The information posted on a website may result in a binding contract. Puffery or advertisement may become an enforceable contract, as was earlier noted. Thus, it is critically important to post your Terms of Use on your company website. These should be fully compatible with the business of the company, reflect owner’s intentions and goals, limit the liability, express other information, which may be necessary for the site visitors to know, and otherwise comply with the applicable U.S. law and regulations. Terms of Use posted on the website is considered to be a contract between the site owner and its visitors, even if it is not named this way. It prevents site visitors from claiming misunderstanding, inducement, or any other form of misleading. The Terms of Use will generally include many disclaimers.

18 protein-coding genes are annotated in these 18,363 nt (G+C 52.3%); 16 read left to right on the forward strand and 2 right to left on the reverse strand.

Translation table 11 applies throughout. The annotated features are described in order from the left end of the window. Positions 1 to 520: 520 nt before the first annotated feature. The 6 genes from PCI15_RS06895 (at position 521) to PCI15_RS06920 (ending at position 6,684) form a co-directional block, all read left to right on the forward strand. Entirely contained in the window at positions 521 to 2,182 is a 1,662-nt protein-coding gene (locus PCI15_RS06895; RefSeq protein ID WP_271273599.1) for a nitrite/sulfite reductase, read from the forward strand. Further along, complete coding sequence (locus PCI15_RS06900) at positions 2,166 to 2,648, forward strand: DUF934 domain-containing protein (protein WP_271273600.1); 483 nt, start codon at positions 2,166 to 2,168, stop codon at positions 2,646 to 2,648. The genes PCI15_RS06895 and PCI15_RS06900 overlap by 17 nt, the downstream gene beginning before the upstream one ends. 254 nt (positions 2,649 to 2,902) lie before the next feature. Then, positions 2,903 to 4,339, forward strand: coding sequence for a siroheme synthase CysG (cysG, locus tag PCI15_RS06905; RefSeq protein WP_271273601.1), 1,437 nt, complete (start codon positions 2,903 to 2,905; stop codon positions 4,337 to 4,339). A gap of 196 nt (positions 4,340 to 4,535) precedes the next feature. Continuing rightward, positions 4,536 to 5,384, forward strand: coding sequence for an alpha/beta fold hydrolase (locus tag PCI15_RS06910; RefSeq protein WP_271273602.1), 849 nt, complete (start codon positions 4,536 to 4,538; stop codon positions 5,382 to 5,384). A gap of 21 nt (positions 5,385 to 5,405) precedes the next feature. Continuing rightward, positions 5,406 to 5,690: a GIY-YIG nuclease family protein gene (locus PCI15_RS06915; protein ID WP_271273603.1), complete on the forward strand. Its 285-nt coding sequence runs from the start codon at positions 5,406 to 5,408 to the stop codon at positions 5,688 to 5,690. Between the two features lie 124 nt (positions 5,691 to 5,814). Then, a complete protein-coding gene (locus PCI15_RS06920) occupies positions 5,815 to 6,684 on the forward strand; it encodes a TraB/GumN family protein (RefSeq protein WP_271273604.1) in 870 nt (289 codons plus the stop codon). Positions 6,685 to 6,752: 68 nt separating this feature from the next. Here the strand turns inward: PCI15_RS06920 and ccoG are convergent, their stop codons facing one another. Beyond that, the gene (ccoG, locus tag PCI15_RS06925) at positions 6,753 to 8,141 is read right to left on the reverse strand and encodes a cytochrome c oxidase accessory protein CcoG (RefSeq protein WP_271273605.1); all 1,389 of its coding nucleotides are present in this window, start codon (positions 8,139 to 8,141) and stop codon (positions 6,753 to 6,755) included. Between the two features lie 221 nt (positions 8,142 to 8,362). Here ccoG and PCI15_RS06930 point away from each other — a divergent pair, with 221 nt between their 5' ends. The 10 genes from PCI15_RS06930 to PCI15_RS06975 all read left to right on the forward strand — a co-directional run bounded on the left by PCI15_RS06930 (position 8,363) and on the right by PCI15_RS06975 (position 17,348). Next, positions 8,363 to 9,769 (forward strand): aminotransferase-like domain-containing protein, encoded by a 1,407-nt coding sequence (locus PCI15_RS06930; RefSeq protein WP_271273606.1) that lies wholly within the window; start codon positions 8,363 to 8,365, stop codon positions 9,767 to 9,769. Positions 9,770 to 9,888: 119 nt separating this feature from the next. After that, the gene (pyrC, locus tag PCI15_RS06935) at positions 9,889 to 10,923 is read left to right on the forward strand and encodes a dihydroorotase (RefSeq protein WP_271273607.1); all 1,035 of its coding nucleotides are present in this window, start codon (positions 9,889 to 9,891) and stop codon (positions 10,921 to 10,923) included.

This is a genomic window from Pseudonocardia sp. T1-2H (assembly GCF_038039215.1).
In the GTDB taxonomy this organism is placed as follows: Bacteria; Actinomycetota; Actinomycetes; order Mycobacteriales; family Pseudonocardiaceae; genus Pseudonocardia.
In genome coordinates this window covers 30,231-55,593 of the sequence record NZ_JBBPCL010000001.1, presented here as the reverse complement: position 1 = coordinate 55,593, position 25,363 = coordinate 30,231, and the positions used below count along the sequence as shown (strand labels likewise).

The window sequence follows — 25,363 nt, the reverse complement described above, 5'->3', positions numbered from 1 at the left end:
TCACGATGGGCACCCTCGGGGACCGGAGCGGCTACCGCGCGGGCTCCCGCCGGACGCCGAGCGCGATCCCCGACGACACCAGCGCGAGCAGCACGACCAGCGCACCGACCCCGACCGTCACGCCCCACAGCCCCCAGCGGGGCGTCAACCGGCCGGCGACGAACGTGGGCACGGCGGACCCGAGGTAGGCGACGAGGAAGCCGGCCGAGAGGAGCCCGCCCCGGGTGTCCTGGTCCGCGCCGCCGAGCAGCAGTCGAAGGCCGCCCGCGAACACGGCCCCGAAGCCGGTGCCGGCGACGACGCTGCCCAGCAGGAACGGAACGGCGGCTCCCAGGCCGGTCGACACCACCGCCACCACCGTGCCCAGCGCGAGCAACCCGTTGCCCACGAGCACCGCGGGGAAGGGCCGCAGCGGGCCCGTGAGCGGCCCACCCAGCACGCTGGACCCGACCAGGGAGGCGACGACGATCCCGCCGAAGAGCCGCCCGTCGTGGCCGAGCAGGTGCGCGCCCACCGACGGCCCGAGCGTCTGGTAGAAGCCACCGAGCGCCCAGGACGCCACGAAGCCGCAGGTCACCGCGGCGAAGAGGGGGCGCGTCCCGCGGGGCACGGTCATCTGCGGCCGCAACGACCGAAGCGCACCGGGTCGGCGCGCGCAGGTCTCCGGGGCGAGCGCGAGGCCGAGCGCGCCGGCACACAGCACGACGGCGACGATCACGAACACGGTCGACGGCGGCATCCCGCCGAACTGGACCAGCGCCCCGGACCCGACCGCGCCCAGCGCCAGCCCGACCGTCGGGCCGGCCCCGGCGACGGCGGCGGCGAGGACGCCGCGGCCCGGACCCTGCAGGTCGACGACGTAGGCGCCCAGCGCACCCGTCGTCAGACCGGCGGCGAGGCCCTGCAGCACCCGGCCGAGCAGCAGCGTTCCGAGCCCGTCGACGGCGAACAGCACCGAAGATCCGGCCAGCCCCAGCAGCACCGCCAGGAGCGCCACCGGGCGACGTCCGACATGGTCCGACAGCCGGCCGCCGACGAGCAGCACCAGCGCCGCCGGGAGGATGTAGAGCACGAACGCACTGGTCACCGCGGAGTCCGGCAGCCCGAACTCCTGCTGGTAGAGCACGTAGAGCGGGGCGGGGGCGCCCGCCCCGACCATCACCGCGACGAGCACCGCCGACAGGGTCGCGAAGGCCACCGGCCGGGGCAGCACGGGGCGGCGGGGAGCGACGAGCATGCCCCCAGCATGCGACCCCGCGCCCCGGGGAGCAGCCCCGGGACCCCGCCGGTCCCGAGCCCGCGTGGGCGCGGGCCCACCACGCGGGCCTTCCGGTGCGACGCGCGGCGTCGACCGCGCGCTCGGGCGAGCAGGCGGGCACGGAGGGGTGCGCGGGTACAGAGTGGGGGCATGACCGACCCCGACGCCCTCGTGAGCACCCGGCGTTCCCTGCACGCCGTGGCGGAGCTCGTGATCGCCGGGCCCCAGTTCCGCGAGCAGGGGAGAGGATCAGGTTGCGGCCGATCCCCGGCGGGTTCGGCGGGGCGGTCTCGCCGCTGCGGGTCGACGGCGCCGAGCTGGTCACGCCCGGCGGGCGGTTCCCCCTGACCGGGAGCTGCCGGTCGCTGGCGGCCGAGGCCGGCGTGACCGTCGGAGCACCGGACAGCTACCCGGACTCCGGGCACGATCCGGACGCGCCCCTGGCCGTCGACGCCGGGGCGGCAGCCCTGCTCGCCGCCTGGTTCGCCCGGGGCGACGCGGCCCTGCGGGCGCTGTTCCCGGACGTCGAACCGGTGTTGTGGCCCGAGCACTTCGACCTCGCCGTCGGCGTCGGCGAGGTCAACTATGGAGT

All activities that are illegal in real life are also illegal online. In addition, Cyber Law defines what actions are illegal online, pertaining to those that are nonexistent in the offline world. Examples include child pornography, cyber stalking, online fraud, cyber scams, hacking, cyber harassment, and virus attacks. The objective of Cyber Law is to protect Internet users and make the Internet a safe place for business and personal interactions. Cyber Law is enforced by courts and police officers across the country. If a person violates Cyber Law he or she can be subject to civil and criminal liabilities, ranging from fines and penalties to jail time. Cyber Law is also monitored and enforced by the United States Federal Bureau of Investigation (FBI).